I think of “West Side Story” as firt tier but modern moviegoers have generally been tough on musicals. Surprised “The English Patient” is so high. Don't people listen to Elaine Benes? Or Brenda? Ditto “Kramer vs. Kramer.” “Better than 'Hamlet.'”
The next 20:
|41||My Fair Lady||1964||58||45.69|
|42||An American in Paris||1951||48||45.34|
|43||The Lost Weekend||1945||34||44.9|
|46||The Last Emperor||1987||47||42.46|
|48||All the King's Men||1949||29||42.13|
|49||In the Heat of the Night||1967||45||41.91|
|53||How Green Was My Valley||1941||29||39.9|
|54||Shakespeare in Love||1998||69||39.61|
|55||Mutiny of the Bounty||1935||28||39.53|
|56||The King's Speech||2010||64||38.16|
|58||You Can't Take it With You||1938||29||38.11|
“An American in Paris” should be higher. I'm also a fan of “The Last Emperor,” if only to look at its beautiful colors. One of these days I'll have to finally see “Ben-Hur,” if only for the Gore Vidal subtext.
Heading to the bottom now.
|62||Million Dollar Baby||2004||60||35.54|
|65||Out of Africa||1985||48||34.19|
|68||The Life of Emile Zola||1937||11||32.69|
|69||Chariots of Fire||1981||51||32.37|
|72||Dances with Wolves||1990||56||30.19|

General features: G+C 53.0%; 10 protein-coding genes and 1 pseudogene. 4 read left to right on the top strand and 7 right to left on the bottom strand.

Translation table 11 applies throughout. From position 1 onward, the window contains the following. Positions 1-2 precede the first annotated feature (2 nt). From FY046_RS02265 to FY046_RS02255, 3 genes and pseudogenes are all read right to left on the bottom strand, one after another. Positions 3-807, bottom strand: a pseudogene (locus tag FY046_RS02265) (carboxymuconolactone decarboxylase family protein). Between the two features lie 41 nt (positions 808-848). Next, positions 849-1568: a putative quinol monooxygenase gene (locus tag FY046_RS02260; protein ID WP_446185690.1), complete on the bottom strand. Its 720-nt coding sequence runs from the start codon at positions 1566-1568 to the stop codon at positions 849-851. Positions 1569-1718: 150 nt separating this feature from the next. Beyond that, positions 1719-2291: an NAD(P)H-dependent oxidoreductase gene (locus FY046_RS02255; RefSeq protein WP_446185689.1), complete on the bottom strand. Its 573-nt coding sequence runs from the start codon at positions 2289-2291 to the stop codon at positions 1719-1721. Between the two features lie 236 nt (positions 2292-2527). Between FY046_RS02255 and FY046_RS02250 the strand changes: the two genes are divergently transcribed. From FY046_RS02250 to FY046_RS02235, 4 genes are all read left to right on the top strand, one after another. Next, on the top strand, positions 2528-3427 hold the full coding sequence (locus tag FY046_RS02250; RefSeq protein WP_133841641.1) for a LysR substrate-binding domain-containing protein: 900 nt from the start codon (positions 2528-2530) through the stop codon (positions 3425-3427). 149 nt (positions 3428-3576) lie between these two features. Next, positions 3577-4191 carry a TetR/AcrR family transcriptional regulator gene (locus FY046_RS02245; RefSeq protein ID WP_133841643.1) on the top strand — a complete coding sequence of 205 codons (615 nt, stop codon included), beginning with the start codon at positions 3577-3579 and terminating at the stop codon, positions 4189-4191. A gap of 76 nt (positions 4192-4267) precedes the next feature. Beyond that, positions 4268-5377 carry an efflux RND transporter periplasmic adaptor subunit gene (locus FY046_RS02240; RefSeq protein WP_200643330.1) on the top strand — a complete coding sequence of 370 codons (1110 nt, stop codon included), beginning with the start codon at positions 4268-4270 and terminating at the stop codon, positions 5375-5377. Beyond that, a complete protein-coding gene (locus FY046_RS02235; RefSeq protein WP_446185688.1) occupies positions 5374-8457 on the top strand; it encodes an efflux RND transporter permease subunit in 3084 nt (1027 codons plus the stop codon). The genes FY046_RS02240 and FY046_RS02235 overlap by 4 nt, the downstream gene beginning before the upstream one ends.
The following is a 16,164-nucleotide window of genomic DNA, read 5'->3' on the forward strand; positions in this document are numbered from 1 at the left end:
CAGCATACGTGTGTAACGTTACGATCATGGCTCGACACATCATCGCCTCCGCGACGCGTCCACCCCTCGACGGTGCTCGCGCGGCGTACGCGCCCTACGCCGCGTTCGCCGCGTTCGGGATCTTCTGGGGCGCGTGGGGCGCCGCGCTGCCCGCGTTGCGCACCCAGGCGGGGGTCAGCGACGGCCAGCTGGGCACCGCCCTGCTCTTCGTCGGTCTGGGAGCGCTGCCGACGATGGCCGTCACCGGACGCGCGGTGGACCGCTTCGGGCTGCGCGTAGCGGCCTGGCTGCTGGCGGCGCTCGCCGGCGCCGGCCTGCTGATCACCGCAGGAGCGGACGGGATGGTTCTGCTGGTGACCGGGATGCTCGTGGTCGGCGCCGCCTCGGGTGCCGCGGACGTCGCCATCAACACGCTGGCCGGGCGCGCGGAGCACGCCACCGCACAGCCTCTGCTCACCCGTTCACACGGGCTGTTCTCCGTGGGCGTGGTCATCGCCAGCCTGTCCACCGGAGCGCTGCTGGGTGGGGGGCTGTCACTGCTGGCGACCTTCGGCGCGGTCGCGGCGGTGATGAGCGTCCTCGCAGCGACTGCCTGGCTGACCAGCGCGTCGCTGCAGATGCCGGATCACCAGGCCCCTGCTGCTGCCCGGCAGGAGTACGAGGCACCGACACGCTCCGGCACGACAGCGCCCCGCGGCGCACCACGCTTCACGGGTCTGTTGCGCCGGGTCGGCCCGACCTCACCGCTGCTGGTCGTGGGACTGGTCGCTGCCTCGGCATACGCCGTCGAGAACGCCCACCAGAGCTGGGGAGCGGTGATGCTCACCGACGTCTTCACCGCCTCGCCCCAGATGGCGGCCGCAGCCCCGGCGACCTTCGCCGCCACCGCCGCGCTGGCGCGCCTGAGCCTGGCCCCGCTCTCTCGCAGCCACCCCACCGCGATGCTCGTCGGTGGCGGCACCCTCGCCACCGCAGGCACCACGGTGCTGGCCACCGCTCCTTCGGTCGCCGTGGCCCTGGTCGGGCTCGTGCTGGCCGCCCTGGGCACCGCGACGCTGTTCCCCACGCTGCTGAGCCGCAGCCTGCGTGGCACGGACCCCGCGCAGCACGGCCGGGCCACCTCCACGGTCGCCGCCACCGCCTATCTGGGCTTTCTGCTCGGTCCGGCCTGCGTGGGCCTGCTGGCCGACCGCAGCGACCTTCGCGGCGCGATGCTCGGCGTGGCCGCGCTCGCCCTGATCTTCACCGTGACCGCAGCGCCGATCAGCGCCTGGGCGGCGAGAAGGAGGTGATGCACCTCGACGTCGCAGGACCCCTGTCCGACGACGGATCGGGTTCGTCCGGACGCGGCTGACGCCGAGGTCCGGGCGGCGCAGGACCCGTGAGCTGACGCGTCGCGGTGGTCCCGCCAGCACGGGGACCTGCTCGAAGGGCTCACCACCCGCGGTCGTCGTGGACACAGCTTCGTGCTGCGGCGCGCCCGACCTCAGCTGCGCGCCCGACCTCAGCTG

|73||A Beautiful Mind||2001||66||26.39|
|76||Driving Miss Daisy||1989||56||25.24|
|78||Going My Way||1944||19||22.32|
|79||The Great Ziegfeld||1936||16||18.19|
|80||The Greatest Show on Earth||1952||28||15.23|
While I'm surprised moviegoers have been as unimpressed with “Gentleman's Agreement” as I've been, these are definitely the “meh” best pictures. How sad that the Academy has given us so much “meh” under the guise of “best.”
Finally, the dregs:
|82||Around the World in 80 Days||1956||32||13.2|
|85||The Broadway Melody||1929||13||5.63|
An argument can be made that unfamiliarity breeds contempt, since the bottom five is littered with the best pictures most of us haven't seen. An easier explanation is the moviegoers who have seen them, and ranked them, are the Oscar watchers, the true cineastes, who are more discriminating in their tastes. They're a tougher crowd. Which makes “Crash”'s bottom-five turnout all the more impressive.
Have you had your say yet? (VOTE HERE.) It's never too late. This is an ongoing project. Because it's not just the Academy judging movies; it's moviegoers judging the Academy.
The movie readers consider the best of the best pictures didn't win best director.